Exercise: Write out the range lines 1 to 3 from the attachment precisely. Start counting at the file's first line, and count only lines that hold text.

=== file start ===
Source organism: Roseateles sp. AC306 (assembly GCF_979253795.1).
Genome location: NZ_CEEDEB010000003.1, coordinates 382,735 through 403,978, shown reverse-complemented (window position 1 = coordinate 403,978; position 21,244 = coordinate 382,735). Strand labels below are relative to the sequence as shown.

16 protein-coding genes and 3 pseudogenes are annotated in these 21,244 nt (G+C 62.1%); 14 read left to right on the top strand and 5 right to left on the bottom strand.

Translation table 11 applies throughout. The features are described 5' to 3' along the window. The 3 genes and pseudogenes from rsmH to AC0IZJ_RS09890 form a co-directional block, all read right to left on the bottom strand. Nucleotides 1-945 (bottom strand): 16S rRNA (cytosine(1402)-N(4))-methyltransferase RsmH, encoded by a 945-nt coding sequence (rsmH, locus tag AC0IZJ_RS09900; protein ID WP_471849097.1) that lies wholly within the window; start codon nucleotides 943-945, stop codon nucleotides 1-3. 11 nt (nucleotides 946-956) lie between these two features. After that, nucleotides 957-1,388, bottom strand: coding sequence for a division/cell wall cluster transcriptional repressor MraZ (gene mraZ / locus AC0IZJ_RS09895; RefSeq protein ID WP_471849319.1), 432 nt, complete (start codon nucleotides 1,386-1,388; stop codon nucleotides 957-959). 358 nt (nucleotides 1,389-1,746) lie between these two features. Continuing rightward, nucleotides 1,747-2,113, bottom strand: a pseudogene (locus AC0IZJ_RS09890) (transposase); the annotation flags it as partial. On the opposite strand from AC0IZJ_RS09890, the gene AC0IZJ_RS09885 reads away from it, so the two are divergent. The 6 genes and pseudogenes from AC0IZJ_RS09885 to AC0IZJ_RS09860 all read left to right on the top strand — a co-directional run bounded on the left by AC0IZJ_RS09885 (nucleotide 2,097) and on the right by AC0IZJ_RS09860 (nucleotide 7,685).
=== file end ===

Source organism: Roseateles sp. AC306 (assembly GCF_979253795.1).
Genome location: NZ_CEEDEB010000003.1, coordinates 382,735 through 403,978, shown reverse-complemented (window position 1 = coordinate 403,978; position 21,244 = coordinate 382,735). Strand labels below are relative to the sequence as shown.

16 protein-coding genes and 3 pseudogenes are annotated in these 21,244 nt (G+C 62.1%); 14 read left to right on the top strand and 5 right to left on the bottom strand.